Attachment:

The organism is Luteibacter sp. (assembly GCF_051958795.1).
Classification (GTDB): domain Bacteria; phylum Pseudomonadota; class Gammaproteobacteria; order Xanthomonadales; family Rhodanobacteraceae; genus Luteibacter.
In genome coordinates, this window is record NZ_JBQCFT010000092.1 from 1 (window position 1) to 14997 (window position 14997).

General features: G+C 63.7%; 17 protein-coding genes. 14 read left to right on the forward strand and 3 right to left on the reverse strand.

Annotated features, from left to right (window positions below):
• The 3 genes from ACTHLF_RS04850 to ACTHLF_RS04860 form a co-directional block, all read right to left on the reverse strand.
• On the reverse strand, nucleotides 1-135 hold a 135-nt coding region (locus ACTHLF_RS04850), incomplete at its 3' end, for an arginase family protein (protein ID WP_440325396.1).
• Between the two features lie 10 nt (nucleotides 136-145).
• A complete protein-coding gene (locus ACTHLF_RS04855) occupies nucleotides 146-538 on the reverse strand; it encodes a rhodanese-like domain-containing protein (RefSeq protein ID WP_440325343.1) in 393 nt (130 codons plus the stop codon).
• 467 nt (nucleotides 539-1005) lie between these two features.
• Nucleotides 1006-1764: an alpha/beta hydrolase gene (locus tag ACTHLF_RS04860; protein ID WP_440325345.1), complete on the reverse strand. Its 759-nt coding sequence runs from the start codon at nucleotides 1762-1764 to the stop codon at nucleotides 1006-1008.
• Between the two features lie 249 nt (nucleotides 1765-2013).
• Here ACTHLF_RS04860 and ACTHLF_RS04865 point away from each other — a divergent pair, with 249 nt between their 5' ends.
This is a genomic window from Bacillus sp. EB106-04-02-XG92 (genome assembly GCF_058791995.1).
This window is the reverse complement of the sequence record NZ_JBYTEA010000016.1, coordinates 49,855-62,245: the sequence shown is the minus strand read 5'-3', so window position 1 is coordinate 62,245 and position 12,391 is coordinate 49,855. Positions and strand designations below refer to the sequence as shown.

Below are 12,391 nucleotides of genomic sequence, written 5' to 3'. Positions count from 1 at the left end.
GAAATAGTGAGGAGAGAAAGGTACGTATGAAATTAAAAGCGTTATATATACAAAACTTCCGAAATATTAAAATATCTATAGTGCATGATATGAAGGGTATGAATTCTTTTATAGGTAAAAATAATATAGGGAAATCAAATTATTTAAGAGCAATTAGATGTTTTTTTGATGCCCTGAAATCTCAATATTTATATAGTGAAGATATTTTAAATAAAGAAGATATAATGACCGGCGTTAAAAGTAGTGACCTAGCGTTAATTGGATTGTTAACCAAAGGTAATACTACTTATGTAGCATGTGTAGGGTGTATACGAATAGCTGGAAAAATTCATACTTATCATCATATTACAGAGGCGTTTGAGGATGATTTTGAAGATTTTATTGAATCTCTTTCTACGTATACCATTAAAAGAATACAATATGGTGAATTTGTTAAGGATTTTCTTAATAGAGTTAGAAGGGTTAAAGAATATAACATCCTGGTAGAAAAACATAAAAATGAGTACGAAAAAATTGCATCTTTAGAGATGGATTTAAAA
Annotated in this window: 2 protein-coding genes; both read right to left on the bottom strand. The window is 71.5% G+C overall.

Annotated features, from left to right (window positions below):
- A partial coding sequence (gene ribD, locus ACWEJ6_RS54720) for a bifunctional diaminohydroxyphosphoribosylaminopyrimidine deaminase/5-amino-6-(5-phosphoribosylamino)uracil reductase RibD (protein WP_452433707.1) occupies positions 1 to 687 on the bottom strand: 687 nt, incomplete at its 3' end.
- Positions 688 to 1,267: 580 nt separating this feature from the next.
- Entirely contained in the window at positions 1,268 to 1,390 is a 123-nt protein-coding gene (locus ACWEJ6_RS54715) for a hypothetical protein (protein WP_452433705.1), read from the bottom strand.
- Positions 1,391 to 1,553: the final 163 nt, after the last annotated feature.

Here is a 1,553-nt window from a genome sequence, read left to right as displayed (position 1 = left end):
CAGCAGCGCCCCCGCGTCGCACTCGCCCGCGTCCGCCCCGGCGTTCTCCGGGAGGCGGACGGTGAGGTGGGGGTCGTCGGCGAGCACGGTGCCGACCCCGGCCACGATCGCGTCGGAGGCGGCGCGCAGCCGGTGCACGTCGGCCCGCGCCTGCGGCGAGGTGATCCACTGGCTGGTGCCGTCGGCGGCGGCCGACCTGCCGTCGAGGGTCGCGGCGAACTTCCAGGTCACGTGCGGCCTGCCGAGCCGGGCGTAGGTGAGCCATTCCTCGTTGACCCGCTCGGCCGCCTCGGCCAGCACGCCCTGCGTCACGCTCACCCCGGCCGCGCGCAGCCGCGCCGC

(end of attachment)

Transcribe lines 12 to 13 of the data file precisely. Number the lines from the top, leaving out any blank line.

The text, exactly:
• Between the two features lie 249 nt (nucleotides 1765-2013).
• Here ACTHLF_RS04860 and ACTHLF_RS04865 point away from each other — a divergent pair, with 249 nt between their 5' ends.